If you just wanted a DataTable then the following method is short and reduces complexity:
public DataTable GetDataForSql(string sql, string connectionString)
using(SqlConnection connection = new SqlConnection(connectionString))
using(SqlCommand command = new SqlCommand())
command.CommandType = CommandType.Text;
command.Connection = connection;
command.CommandText = sql;
using(SqlDataReader reader = command.ExecuteReader())
DataTable data = new DataTable();
DataTable results = GetDataForSql("SELECT * FROM Table;", ApplicationSettings["ConnectionString"]);
//Alert to user that command failed.
There isn't really a need to use the DataAdapter here - it's not really for what you want. Why even go to the bother of catching exceptions etc if the Update, Delete or Insert commands are used? It's not a great fit for what you want to do.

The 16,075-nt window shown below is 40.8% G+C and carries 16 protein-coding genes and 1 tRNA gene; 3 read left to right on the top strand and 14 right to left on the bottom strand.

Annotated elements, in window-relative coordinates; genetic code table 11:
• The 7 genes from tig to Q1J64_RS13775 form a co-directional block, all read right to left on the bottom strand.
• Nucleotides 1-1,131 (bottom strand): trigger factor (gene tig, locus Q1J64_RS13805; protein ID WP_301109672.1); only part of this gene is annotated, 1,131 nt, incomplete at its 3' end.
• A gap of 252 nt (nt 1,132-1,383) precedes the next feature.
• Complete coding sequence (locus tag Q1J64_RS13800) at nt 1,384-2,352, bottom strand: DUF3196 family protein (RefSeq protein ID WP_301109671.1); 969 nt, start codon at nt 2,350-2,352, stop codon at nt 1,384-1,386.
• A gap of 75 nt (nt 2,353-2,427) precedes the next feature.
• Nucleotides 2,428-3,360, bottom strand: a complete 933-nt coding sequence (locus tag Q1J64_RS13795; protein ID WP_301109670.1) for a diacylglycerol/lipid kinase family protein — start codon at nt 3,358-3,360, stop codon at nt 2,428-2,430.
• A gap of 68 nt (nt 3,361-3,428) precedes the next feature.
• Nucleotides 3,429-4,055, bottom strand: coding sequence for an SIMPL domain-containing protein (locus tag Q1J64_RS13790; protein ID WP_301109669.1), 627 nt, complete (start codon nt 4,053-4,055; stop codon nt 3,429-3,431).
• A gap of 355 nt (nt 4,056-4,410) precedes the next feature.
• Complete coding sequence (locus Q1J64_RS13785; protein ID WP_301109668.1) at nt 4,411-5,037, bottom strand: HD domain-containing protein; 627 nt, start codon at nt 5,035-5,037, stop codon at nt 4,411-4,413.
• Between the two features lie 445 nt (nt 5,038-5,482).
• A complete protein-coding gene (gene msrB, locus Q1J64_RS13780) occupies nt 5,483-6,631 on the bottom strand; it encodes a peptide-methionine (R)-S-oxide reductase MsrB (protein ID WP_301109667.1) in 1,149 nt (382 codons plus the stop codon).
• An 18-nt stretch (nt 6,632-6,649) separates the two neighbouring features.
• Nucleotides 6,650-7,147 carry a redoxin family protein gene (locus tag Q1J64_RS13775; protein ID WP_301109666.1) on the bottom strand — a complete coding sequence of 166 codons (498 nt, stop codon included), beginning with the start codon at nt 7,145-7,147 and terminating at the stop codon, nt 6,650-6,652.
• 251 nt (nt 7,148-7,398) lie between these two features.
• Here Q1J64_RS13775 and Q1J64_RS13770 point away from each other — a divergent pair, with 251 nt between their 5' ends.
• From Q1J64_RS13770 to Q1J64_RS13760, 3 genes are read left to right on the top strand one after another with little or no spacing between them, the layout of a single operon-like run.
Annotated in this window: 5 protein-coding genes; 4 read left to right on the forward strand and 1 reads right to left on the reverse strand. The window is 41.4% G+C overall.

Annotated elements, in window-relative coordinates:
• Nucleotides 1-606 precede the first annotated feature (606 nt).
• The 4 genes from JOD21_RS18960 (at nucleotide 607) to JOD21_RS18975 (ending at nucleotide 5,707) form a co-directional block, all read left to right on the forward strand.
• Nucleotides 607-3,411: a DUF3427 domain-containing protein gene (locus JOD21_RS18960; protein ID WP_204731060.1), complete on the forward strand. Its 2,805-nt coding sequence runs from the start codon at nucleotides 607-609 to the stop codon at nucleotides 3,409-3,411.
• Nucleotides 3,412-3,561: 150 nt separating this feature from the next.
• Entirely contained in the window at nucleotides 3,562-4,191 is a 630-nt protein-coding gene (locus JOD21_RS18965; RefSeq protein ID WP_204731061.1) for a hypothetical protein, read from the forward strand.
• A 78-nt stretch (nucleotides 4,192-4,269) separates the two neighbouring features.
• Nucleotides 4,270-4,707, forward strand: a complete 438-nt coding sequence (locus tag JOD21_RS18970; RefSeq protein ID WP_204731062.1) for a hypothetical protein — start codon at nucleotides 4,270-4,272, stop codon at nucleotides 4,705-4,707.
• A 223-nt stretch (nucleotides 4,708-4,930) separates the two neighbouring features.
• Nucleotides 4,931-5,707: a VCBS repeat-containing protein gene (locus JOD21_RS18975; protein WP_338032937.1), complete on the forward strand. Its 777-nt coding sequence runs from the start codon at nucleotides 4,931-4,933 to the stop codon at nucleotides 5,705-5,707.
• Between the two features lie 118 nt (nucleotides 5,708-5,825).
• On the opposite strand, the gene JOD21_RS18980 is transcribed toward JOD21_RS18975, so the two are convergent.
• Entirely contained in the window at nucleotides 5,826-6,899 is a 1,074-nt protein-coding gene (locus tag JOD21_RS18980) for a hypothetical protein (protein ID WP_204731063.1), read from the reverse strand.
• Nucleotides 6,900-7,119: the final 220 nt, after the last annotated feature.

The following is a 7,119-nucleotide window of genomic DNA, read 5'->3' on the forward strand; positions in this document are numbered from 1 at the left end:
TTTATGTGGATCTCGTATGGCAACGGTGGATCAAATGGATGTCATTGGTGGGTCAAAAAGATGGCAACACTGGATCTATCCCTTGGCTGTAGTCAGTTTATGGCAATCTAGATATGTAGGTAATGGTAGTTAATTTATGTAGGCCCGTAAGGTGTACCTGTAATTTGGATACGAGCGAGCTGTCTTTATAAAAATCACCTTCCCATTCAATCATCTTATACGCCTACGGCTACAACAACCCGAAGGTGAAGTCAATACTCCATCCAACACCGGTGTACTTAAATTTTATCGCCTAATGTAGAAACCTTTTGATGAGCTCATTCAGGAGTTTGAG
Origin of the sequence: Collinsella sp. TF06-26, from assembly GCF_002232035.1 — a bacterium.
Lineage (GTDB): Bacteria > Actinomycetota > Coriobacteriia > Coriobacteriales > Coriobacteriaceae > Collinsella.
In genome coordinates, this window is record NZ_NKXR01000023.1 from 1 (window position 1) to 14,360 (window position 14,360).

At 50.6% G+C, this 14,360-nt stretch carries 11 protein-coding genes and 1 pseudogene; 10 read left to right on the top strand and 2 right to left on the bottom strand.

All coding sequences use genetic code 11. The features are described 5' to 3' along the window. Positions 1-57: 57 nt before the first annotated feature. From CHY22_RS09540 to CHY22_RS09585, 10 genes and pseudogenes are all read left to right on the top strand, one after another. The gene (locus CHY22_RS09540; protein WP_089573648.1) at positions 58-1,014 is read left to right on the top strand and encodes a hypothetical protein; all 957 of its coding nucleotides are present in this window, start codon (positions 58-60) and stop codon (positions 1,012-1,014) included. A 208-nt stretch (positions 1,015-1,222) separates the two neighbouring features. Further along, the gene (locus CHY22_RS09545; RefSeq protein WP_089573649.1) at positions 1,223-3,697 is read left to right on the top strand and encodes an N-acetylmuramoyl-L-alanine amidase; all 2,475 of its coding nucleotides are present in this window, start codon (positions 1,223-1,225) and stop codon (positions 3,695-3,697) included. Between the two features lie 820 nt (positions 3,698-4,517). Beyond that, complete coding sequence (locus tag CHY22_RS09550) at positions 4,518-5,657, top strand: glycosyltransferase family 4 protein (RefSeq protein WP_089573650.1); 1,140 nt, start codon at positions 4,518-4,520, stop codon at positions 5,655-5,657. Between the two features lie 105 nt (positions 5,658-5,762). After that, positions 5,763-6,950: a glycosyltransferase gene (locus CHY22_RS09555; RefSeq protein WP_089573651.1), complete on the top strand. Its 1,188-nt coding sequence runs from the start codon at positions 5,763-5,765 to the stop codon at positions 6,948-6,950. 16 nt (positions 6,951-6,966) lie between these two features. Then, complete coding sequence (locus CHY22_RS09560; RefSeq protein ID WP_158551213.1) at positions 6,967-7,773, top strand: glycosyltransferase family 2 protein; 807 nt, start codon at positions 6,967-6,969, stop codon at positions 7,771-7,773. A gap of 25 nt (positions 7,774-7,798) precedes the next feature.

It's important to note that the SelectCommand property doesn't do anything special - when the SelectCommand is executed, it will still run whatever command is passed to it - it just expects a resultset to be returned and if no results are returned then it returns an empty dataset.
This means that (and you should do this anyway) you should explicitly grant only SELECT permissions to the tables you want people to be able to query.
To answer your other question, SqlDataReader's are
ReadOnly because they work via a Read-Only firehose style cursor. What this effectively means is:
while(reader.Read()) //Reads a row at a time moving forward through the resultset (`cursor`)
string name = reader.GetString(reader.GetOrdinal("name"));
//Not Allowed - the read only bit means you can't update the results as you move through them
reader.GetString(reader.GetOrdina("name")) = name;
It's read only because it doesn't allow you to update the records as you move through them. There is no reason why the sql they execute to get the resultset can't update data though.